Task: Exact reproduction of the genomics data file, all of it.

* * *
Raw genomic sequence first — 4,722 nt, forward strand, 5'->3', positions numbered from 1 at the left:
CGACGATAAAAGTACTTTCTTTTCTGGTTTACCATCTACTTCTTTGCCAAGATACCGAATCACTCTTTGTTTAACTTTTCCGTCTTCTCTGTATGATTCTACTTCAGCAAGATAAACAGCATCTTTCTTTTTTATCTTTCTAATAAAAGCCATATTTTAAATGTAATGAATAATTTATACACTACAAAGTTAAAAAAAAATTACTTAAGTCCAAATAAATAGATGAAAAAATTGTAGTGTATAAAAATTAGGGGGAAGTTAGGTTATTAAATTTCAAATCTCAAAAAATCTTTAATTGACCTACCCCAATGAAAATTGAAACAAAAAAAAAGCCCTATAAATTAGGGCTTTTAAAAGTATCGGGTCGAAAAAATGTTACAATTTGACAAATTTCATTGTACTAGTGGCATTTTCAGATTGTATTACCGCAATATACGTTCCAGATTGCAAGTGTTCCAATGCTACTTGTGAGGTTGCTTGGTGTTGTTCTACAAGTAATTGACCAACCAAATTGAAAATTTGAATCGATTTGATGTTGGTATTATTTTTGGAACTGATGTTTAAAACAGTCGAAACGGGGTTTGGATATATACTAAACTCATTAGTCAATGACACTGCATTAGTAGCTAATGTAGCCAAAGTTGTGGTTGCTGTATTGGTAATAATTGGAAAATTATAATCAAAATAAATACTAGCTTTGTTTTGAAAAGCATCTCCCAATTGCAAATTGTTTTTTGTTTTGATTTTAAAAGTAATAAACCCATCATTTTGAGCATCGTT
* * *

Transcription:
Raw genomic sequence first — 4,722 nt, forward strand, 5'->3', positions numbered from 1 at the left:
CGACGATAAAAGTACTTTCTTTTCTGGTTTACCATCTACTTCTTTGCCAAGATACCGAATCACTCTTTGTTTAACTTTTCCGTCTTCTCTGTATGATTCTACTTCAGCAAGATAAACAGCATCTTTCTTTTTTATCTTTCTAATAAAAGCCATATTTTAAATGTAATGAATAATTTATACACTACAAAGTTAAAAAAAAATTACTTAAGTCCAAATAAATAGATGAAAAAATTGTAGTGTATAAAAATTAGGGGGAAGTTAGGTTATTAAATTTCAAATCTCAAAAAATCTTTAATTGACCTACCCCAATGAAAATTGAAACAAAAAAAAAGCCCTATAAATTAGGGCTTTTAAAAGTATCGGGTCGAAAAAATGTTACAATTTGACAAATTTCATTGTACTAGTGGCATTTTCAGATTGTATTACCGCAATATACGTTCCAGATTGCAAGTGTTCCAATGCTACTTGTGAGGTTGCTTGGTGTTGTTCTACAAGTAATTGACCAACCAAATTGAAAATTTGAATCGATTTGATGTTGGTATTATTTTTGGAACTGATGTTTAAAACAGTCGAAACGGGGTTTGGATATATACTAAACTCATTAGTCAATGACACTGCATTAGTAGCTAATGTAGCCAAAGTTGTGGTTGCTGTATTGGTAATAATTGGAAAATTATAATCAAAATAAATACTAGCTTTGTTTTGAAAAGCATCTCCCAATTGCAAATTGTTTTTTGTTTTGATTTTAAAAGTAATAAACCCATCATTTTGAGCATCGTT